Longpig – The other kind of pork, the pork that speaks

connoisseurs say the meat tastes like pork and others say veal.  

While many say it is morally wrong and it’s against the law.

Others treat it as a another meal.

clan of cannibals

The eating of one’s own species is very common and acceptable amongst many other organisms in nature.  Humans however, are still hung up on the idea of eating your fellow human as morally wrong and it is considered a cultural taboo in many societies.  Regardless of it being illegal or immoral, people do resort to cannibalism out of survival or for ritual practices. Longpig; by the way, is a Polynesian term from the Māori, the indigenous people of New Zealand, describing what humans would look like when cooked.  The word has become slang for cooked human flesh which is featured on many cannibal-fetish sites on the dark web.

The weak is meat, the strong do eat

Donner Party Memorial

Donner Party Memorial

The Donner party

May 1846, a group of families; the Donners and Reeds, along with employees, set off on a wagon train bound from Independence, Missouri to California.  With many mishaps and a few attacks by the local indigenous tribes, these pioneers thought the worst of their troubles were over, until they became trapped in the Sierra Nevadas due to a series of early winter storms.  Due to the severity of the weather, the first rescue party arrived in February 1847. Of the beginning 87 member party only 48 survived and made it to California. Out of survival instincts, some of the remaining of the party stayed alive by resorting to cannibalism.

JEAN LOUIS THÉODORE GÉRICAULT - La Balsa de la Medusa (Museo del Louvre, 1818-19)

JEAN LOUIS THÉODORE GÉRICAULT – La Balsa de la Medusa (Museo del Louvre, 1818-19)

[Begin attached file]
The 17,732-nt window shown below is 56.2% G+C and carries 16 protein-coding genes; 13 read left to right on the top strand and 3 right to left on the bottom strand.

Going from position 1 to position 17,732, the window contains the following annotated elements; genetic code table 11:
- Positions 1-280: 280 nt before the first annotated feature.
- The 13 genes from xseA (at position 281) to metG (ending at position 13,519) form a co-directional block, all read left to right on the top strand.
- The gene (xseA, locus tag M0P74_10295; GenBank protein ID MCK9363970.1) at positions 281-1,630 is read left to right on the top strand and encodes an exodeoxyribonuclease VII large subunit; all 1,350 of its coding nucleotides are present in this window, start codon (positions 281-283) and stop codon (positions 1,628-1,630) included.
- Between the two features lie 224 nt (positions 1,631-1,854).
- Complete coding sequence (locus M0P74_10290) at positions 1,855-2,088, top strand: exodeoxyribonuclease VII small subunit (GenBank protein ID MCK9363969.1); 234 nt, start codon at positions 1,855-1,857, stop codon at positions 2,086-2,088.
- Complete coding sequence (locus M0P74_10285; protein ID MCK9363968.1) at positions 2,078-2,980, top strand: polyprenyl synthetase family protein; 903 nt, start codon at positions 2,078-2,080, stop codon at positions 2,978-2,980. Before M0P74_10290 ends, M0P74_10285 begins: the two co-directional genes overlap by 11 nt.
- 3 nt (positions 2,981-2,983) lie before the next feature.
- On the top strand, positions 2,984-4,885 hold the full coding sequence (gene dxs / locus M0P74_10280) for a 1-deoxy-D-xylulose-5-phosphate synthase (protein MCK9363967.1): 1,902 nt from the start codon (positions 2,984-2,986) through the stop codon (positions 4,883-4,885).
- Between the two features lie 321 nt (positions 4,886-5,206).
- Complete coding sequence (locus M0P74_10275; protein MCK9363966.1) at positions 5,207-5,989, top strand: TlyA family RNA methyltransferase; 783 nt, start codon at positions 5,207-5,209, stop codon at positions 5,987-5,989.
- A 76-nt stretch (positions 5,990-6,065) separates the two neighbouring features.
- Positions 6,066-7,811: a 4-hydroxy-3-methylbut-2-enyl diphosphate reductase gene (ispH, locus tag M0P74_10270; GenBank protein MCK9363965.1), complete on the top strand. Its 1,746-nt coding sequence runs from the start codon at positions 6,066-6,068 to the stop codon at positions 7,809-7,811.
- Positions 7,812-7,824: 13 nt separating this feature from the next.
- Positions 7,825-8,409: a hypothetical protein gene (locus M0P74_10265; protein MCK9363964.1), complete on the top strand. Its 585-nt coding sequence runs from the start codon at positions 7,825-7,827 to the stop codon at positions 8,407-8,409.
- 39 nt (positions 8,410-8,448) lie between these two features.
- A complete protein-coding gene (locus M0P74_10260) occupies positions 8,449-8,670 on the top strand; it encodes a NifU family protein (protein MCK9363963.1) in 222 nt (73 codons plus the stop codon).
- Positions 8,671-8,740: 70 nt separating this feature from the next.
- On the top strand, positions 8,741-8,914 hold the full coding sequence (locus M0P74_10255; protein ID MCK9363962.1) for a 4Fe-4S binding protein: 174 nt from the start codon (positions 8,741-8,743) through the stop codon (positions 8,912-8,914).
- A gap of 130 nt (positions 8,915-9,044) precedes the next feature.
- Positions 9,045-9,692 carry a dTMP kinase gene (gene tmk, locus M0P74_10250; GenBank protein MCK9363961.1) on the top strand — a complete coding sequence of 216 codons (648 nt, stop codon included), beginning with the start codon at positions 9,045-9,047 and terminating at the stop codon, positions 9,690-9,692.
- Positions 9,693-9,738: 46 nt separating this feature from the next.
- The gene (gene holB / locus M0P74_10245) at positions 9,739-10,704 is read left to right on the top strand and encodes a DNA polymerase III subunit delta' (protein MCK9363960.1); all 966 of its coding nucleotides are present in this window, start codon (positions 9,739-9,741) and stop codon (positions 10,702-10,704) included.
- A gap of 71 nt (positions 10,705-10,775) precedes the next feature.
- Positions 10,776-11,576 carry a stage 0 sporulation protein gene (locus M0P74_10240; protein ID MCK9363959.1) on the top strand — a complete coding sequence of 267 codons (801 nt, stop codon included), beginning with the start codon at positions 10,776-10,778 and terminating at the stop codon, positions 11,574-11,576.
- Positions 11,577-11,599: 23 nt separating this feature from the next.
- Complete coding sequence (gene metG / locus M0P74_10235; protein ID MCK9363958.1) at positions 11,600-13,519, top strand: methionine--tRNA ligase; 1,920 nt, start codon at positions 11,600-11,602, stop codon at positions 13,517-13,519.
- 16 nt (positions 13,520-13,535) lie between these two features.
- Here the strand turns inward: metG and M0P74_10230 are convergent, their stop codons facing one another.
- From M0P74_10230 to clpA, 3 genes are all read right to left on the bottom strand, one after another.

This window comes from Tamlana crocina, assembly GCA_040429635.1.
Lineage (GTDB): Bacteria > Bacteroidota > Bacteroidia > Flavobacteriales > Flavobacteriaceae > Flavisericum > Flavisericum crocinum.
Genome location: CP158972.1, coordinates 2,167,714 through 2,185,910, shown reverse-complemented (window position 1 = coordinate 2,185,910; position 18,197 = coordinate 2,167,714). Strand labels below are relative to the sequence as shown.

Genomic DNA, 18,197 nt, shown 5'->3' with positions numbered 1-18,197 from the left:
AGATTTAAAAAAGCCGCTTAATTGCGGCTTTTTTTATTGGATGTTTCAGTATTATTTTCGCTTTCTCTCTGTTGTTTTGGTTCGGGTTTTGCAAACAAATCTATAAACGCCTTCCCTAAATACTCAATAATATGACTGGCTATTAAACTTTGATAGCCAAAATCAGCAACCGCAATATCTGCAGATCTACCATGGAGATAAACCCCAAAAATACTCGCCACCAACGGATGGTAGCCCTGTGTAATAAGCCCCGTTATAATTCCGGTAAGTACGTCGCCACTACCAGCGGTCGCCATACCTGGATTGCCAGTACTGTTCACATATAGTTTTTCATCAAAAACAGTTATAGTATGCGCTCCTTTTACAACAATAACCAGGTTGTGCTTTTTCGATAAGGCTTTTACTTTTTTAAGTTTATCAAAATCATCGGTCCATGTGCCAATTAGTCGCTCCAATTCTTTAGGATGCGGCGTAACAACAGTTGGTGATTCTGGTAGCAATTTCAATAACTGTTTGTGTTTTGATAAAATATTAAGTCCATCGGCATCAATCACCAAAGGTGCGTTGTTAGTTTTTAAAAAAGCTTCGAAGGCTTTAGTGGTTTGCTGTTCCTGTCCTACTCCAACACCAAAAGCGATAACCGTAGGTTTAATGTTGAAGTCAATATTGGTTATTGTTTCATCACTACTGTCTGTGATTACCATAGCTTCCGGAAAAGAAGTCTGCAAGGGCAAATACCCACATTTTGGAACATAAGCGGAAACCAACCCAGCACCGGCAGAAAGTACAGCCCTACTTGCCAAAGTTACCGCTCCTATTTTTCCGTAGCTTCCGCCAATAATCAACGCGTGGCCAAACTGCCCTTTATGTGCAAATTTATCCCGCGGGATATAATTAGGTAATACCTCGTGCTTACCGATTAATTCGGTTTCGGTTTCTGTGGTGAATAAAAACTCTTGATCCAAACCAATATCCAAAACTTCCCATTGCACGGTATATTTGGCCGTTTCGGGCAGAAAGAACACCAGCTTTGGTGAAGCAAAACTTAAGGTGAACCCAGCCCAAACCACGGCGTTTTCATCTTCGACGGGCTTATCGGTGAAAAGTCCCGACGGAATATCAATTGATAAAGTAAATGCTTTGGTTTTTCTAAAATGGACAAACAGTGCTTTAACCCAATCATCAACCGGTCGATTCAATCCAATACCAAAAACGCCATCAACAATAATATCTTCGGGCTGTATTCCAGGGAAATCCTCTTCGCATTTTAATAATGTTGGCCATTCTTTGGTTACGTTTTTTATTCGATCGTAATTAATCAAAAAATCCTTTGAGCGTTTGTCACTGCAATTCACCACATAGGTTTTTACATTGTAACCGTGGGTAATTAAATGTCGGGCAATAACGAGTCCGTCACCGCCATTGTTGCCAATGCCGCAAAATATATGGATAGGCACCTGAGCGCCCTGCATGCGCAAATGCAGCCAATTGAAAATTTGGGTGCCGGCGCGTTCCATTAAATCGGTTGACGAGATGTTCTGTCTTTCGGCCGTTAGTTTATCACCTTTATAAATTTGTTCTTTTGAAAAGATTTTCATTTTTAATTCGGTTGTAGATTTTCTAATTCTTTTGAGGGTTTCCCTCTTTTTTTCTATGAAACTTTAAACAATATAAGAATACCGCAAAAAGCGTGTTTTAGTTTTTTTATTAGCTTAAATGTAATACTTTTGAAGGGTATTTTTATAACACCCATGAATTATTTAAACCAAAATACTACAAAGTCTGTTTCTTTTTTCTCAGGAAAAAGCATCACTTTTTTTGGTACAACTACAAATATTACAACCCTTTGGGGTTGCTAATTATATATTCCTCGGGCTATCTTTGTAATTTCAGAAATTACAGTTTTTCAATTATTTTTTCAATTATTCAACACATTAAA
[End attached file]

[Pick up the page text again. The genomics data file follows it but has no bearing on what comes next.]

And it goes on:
Raft of the Medusa

A painting by Théodore Géricault depicts an event that occurred early in the summer of 1816.  The frigate Medusa was taking civilians and French officials to claim control of Senegal after the fall of Napoleon.  Due to negligence of the Captain the ship grounded. The lifeboats couldn’t accommodate the 400 passengers on board. A large crude raft was created for the less fortunate people and was towed by the lifeboats.  With no food or water rations onboard the raft, people were getting hungry and dehydrated. Tensions grew between the passengers on the lifeboats and on the raft that lead to the people onboard the lifeboats cutting the tow line of the raft.  The abandoned passengers on the raft had to resort to cannibalism to survive. A rescue party arrived 13 days later on July 17. Only 15 castaways were left on the raft, five died shortly after the rescue.

Survivors of Uruguayan Air Force flight 571

Survivors of Uruguayan flight 571

Uruguayan Flight 571

On October 12th, 1972, chartered flight 571 was en route from Montevideo, Uruguay to Santiago, Chile.  There were 3 crew members and 45 passengers on board. A Uruguayan rugby team, their family members, and supporters were on their way to a match in Chile.  While crossing the Andes, the inexperienced co-pilot made an error and the plane struck the mountain. Of the 45 passenger it was reported that 28 survived the initial crash and all of the crew died.  After the 10th day of the crash, the survivors heard a broadcast over a transistor radio that the search for them was called off. With no results of the search, it was presumed that nobody survived the crash.  Rather than facing starvation the survivors resorted to eating the dead. Three of the survivors, without any gear or experience, decided to climb a glacier blocking their path and hiked for 10 days. They eventually came in contact with a Chilean arriero (muleteer) and after over two months of being stranded; on December 23rd, the 16 remaining survivors on the Andes were rescued.

Ritual Cannibalism